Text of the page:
Iconic UK Theatres

 

 

 

 

 

 

 

 

 

 

Upcoming highlights at iconic theatres – what’s on at five of the UK’s most celebrated stages.

Many West End shows have their origins at some of the most iconic and well-respected theatres elsewhere around the UK and with eclectic programmes having been announced for the rest of the year, why not treat yourself to a day out or a weekend break?

Shakespeare’s Globe
21 New Globe Walk, London

Built, destroyed and rebuilt no less than three times, this is the 1997 incarnation of one of the world’s most iconic theatres. This is a big year for Shakespeare, as the 400th anniversary of the Bard’s death coincides with the Globe’s appointment of a new artistic director, Emma Rice.

Her inaugural season is already underway with A Midsummer Night’s Dream and The Taming of the Shrew, while later in the summer, the first London production of 946: The Amazing Story of Adolphus Tips takes to the stage. This adaptation of Michael Morpurgo’s D-Day tale features music, puppetry, humour and romance, coming from Rice’s hugely successful time with the Kneehigh theatre company.

For details of all the shows in the Wonder season and to book tickets, contact the Theatre team.

Bristol Old Vic
King Street, Bristol

The UK’s longest continuously running theatre is celebrating its 250th year and since its inception in 1766, it has established itself as the producer of some of the country’s best shows. The anniversary programme has been put together to cover all four centuries of the theatre’s life – beginning earlier this year with the return of Jane Eyre, Eugene O’Neill’s Long Day’s Journey Into Night from the 20th century and 2015’s Pink Mist.

The autumn months take audiences back to the 1700s for Sheridan’s The Rivals and this celebratory year is rounded out with The Grinning Man – a new musical based on Victor Hugo’s novel, The Man Who Laughs. If Bristol isn’t your local haunt, the theatre’s sell-out production of Jane Eyre will undertake a national tour in 2017, while Peter Pan will take to the stage for Christmas this year at London’s National Theatre.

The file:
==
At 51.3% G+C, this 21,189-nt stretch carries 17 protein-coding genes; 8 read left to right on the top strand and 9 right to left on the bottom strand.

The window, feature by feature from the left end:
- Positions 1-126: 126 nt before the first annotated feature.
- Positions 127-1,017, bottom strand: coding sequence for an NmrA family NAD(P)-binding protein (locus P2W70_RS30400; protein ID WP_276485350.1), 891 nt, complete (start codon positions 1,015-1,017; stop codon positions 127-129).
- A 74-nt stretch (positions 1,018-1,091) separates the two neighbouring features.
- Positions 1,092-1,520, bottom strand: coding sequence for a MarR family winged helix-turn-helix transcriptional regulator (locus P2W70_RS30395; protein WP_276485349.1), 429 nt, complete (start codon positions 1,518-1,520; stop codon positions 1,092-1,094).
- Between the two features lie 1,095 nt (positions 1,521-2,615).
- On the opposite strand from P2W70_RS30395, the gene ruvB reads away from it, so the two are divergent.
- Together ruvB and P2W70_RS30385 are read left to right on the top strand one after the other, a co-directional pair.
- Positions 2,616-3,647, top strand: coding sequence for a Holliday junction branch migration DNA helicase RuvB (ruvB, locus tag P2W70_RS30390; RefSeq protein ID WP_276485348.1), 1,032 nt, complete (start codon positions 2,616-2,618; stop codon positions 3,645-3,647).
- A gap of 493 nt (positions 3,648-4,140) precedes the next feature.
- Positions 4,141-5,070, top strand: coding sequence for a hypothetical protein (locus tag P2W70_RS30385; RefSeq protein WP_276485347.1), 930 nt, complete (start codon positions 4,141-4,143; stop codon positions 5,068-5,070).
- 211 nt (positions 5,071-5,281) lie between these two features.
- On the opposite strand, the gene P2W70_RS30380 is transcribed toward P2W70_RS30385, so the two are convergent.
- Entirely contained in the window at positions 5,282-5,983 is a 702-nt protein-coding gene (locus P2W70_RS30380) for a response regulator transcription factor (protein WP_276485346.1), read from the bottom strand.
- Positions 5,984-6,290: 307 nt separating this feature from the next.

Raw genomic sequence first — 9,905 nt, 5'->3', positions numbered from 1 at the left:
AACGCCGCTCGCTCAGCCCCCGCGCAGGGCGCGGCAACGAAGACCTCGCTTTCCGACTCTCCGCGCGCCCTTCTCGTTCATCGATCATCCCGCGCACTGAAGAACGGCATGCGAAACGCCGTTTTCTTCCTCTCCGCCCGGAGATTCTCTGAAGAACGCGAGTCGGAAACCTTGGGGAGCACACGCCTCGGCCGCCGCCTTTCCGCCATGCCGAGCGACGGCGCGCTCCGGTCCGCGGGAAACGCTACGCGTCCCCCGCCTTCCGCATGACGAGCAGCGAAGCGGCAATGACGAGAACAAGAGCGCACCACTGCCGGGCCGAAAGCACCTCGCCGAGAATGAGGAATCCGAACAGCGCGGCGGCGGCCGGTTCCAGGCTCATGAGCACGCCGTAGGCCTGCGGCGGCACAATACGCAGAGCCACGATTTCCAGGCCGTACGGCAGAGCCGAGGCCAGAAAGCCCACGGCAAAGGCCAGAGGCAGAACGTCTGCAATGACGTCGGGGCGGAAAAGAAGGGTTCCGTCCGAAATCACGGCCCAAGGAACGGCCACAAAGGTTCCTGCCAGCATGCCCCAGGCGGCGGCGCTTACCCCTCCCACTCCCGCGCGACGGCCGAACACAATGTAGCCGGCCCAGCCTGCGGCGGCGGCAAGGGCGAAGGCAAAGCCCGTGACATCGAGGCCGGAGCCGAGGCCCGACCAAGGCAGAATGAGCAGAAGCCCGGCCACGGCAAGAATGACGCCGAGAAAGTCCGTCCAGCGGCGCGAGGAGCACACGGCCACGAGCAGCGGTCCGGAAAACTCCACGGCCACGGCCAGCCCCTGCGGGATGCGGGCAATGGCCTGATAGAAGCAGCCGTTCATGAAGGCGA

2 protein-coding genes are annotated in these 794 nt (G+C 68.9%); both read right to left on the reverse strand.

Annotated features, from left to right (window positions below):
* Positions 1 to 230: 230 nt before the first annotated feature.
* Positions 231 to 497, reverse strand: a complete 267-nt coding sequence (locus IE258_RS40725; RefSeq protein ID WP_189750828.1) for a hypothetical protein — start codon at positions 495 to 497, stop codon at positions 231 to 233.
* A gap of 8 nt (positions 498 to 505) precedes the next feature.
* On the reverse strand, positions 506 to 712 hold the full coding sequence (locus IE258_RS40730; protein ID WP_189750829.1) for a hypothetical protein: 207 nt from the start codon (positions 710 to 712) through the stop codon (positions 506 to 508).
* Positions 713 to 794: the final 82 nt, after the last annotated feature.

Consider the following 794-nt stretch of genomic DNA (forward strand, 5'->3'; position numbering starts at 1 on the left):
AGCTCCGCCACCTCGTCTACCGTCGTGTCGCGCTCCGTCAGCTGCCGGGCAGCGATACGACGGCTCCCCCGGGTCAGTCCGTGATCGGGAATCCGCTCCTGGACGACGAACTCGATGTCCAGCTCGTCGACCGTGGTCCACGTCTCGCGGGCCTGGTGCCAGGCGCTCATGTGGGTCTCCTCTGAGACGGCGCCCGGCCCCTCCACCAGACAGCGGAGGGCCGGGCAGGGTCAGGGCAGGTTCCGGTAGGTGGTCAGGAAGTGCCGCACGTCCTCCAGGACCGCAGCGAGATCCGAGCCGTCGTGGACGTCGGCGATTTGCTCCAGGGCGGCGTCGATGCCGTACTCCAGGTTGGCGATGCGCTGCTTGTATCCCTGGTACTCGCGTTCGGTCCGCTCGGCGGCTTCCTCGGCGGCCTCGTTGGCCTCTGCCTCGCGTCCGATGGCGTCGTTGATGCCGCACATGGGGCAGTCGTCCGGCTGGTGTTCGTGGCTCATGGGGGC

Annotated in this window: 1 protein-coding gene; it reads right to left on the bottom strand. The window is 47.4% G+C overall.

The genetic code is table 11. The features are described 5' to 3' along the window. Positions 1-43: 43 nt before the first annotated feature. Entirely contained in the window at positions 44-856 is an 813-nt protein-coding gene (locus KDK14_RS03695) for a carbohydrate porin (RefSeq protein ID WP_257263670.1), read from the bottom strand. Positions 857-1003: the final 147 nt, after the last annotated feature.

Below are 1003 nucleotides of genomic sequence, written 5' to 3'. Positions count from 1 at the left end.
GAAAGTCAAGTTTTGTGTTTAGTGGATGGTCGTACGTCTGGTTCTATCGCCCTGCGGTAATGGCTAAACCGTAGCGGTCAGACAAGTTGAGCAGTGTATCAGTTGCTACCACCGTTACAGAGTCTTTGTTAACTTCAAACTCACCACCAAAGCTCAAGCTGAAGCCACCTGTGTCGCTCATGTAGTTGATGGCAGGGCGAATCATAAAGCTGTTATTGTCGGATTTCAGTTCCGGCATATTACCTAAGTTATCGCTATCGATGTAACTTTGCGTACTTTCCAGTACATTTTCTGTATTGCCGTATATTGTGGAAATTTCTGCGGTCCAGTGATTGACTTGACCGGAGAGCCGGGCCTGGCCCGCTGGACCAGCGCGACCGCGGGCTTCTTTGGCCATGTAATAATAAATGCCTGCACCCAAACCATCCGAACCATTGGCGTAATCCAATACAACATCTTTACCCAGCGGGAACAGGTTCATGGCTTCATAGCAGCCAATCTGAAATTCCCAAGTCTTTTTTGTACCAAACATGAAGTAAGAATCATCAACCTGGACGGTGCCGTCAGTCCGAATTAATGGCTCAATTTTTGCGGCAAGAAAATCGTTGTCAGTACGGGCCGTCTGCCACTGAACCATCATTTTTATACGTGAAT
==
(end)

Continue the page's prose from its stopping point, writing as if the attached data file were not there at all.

Royal Lyceum
Grindlay Street, Edinburgh

Architect CJ Phipps designed and built countless theatres around the UK including the Theatre Royal Bath and London’s Savoy and Vaudeville; this 658-seater is one of the most unchanged examples of his work.

Artistic director David Greig takes the helm for his first season in the Scottish capital, beginning in August with Wind Resistance by Scotland native and folk singer-songwriter Karine Polwart. Greig has chosen shows that encompass history, comedy, literary icons, local talent and old favourites. Until June 2017, audiences can take in 2,500-year-old Greek play, The Suppliant Woman; the chilling Picnic at Hanging Rock; classics including Shakespearean favourite, The Winter’s Tale and Noël Coward’s Hay Fever; and Alice’s Adventures in Wonderland which is being staged over Christmas.

Booking opens on 11 June, so call our Theatre team to register your interest in tickets.

Chichester Festival Theatre
Oaklands Park, Chichester

Known for its innovative productions, many well-known actors have trodden Chichester’s boards including Sir Laurence Olivier – also its first artistic director. Many of its shows have gone on to enjoy West End transfers, including Gypsy starring Imelda Staunton; so we highly recommend taking the opportunity to see a smash-hit before anyone else.

Closing the current season in July is a new production of Half a Sixpence, and with a creative team including Julian Fellowes and Cameron Mackintosh, we’re sure this will be a hit – could it be the next show to transfer to London?

From July, much-lauded actor and director Daniel Evans takes the reins as artistic director, with tales of love, comedy, politics and childhood dreams from summer to winter. We’re particularly looking forward to Love’s Labour’s Lost and Much Ado About Nothing, both of which will be brought into the 20th century with settings that straddle the First World War.

For full details of Daniel Evans’ inaugural season or to book tickets, contact the Theatre team.

The Crucible
55 Norfolk Street, Sheffield

Opened in 1971, this theatre’s first performance featured improvisation, a turn from Sir Ian McKellen in Chekhov’s Swan Song and a brass band music hall finale. Over the past 45 years it has become synonymous with bold productions including revivals of classics, while also welcoming new writers.

Daniel Evans moves to Chichester from Sheffield Theatres, the Crucible’s parent group. The artistic director’s revival of Show Boat won much praise and transferred to the West End this year and his parting gift is a run of wonderful musicals. First up is Flowers for Mrs Harris; followed by Irving Berlin’s western, Annie Get Your Gun; and lastly the coming-of-age story, Everybody’s Talking About Jamie, with new songs by The Feeling’s Dan Gillespie Sells.

Pictured: The Crucible and the Lyceum, Sheffield CC DncnH